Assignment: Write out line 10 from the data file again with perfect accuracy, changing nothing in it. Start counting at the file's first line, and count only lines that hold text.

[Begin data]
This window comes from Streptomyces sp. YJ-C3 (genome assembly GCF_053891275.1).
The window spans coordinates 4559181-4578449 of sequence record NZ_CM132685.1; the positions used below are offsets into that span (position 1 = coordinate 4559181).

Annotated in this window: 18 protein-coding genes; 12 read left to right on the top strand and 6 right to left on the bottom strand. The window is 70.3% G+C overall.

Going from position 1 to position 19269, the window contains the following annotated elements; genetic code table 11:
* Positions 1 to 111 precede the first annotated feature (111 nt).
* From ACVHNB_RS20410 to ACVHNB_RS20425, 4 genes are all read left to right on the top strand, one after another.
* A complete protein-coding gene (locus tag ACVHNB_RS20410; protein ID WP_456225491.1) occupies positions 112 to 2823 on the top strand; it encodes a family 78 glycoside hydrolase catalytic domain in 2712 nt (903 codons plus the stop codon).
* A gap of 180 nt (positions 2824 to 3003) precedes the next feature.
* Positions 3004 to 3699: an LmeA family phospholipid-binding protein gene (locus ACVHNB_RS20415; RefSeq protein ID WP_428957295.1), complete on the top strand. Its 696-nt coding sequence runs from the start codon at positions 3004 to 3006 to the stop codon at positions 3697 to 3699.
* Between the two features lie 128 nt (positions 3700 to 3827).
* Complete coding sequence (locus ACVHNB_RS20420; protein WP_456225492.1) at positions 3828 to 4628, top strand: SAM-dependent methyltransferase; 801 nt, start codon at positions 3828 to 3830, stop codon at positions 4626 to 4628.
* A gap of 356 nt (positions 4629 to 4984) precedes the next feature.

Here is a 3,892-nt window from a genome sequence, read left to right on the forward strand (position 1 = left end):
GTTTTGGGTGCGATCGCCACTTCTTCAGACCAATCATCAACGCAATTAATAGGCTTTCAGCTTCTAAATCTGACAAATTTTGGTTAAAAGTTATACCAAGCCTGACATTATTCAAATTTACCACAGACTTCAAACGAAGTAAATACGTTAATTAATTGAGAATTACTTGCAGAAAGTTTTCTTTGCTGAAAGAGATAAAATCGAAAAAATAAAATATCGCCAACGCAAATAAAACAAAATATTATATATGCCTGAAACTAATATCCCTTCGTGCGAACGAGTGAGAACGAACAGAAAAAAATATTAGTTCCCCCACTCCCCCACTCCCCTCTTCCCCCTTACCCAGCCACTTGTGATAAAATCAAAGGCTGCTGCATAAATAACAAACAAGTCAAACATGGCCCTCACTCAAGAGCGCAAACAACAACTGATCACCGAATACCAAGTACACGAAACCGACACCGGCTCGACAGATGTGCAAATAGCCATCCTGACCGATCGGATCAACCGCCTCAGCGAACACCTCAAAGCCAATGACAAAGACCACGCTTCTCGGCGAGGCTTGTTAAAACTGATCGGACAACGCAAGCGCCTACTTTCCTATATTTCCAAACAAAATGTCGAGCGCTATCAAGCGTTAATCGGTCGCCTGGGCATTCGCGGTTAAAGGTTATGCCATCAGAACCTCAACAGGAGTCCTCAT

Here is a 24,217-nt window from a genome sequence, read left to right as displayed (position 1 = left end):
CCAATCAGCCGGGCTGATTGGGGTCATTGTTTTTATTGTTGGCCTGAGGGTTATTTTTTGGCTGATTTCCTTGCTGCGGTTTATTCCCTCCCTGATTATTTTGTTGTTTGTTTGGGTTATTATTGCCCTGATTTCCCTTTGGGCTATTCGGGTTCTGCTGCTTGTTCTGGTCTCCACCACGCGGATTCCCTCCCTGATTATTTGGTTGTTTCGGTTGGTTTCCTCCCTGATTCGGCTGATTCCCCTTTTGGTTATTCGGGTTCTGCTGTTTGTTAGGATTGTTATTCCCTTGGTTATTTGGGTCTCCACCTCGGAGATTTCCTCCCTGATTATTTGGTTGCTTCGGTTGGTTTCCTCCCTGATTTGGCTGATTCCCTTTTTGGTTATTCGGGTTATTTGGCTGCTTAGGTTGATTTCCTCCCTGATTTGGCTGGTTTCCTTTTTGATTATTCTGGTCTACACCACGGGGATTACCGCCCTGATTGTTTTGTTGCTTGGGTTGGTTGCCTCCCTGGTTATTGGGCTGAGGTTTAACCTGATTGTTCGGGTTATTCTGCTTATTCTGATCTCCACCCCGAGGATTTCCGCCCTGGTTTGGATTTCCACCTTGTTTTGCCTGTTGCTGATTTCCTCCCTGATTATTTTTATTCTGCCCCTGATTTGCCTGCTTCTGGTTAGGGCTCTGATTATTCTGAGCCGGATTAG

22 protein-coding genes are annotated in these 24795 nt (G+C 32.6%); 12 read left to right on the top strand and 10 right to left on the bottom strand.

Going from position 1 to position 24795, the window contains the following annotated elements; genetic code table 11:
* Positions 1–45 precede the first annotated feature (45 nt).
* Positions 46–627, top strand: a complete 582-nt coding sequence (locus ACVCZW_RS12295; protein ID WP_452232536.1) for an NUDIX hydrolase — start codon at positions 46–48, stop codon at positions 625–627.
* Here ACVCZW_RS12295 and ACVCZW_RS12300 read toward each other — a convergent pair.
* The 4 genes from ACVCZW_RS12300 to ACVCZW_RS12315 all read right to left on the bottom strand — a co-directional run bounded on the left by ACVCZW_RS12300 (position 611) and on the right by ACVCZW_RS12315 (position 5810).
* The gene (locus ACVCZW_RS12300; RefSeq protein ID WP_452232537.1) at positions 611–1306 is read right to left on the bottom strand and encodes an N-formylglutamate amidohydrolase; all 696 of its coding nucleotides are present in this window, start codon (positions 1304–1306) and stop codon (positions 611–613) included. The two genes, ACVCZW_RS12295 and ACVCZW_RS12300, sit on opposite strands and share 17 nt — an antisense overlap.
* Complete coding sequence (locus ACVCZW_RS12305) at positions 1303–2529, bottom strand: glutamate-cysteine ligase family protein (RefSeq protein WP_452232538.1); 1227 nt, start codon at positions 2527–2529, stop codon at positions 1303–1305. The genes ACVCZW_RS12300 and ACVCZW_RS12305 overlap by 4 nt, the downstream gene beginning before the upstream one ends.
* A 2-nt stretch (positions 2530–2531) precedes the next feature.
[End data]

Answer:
* Between the two features lie 128 nt (positions 3700 to 3827).